by Carl Ribaudo, President and Chief Strategist, SMG Consulting
Destination marketers, flush with successes that often exceeded anyone’s expectations, now face a far more challenging task, one that may hold the industry’s very future.
Marketers need to convince travelers to change their behaviors to shift visitation away from peak periods such as weekends and major holidays. It’s not going to be an easy task, and its success will depend on a mix of education, marketing and technology.
Our firm, SMG Consulting of South Lake Tahoe, recently surveyed 1,000 consumers in Northern California to gather their thoughts about the challenges of travel during peak seasons.
The results hold lessons for destination marketers around the nation who find that traffic, congestion and crowding are becoming an issue — sometimes an issue that becomes politicized as the value of marketing is questioned when a destination’s streets, sidewalks and attractions already have become crowded.
The reasons for congestion will vary from location to location. In Northern California, strong economic growth in the past decade has boosted disposable income and driven tourism. We’ve seen rapid population growth. And the marketing funds generated by tourism business improvement districts — California has 110 of them — also have played a role.
No matter what forces are driving peak travel, consumers are well aware of increased crowding. Among the consumers we surveyed, 46 percent said they experienced significant crowding and congestion on their last visit to a destination in Northern California, and they said they spent an average of 1.9 hours — 1.9 hours! — stuck in traffic at some point during their visit.
In fact, consumers say they’re more likely to get stuck in traffic during a trip to a destination than they are during their day-to-day life. That’s an existential challenge to the tourism sector, which destinations often position themselves as an escape from the hassles of daily life.
Already, our survey found that more than 30 percent of visitors are reducing the frequency of their trips to destinations they perceive to be congested. More than 40 percent of consumers told us, meanwhile, that the negative feelings they take away from a visit to a crowded destination reduce the likelihood that they’ll make a return visit. That’s a hard blow to destinations that have worked hard to build repeat visits from devoted consumers.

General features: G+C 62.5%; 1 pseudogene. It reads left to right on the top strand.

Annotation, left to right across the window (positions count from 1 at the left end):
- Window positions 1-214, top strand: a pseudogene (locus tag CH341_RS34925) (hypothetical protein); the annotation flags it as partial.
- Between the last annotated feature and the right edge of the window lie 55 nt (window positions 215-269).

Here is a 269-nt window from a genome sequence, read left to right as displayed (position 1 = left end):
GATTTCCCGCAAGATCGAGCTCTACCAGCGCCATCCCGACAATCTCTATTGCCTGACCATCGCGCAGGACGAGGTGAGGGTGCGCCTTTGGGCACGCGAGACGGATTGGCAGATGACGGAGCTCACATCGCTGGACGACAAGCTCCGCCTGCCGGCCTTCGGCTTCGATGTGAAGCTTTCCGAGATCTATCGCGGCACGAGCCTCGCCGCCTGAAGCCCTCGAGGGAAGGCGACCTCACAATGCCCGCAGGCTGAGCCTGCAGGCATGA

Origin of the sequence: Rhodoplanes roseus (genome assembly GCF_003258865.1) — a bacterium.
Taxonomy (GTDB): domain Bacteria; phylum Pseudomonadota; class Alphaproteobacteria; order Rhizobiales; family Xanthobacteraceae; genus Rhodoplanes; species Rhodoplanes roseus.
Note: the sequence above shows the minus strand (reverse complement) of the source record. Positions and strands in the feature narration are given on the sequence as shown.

Other popular destinations across the country, one would suspect, are hearing similar feedback from consumers.
As congestion increasingly plays a role in consumers’ perceptions, successful destinations urgently need to develop both short- and long-term answers to the issue.
There’s no single answer to the issues associated with crowding, but it’s imperative that destinations drive visitation to off-peak times — whether it’s midweek or off-season.
Destinations can move quickly to begin educational efforts, even if the results take a while to develop. They can educate travelers from nearby markets about the best times to arrive and depart to avoid the crunch of heavy traffic. If public transportation options are available, marketers can support their use. (We were mildly surprised to discover that 60 percent of consumers would consider use of public transportation to get around a destination if it’s easily available.)
Destination marketers can educate visitors to be stewards of the destination. Technology, too, will play a role. Successful destinations will work with technology partners to put more information into the hands of consumers and allow them to adjust their behaviors. Seventy percent of the consumers we surveyed, for instance, would use technology that told them about the drive time to a destination, the availability of parking or wait times at restaurants.
The best technology and the best educational programs will bring together all of the partners of a destination. Partnerships will develop unified messaging and keep the entire destination focused on management of key issues.
Honesty is critically important. Visitors will appreciate the knowledge that a midsummer Saturday is likely to be crowded, but the crowds are fewer on a Wednesday after Labor Day. Even more so, they’ll appreciate the care that the destination showed for them. Management of visitor expectations will play an ever-greater role.
Over the longer term, destinations need to ask themselves hard questions about their carrying capacity. How many visitors are too many? How can pricing decisions ensure that destinations don’t sink under the weight of their own success?
In a sector that historically gauged its success by growth in visitor numbers and occupancy rates, the shift in thinking to a business model that values sustainability undoubtedly be difficult. But it’s a task that must be done proactively to ensure a sustainable future for the tourism industry.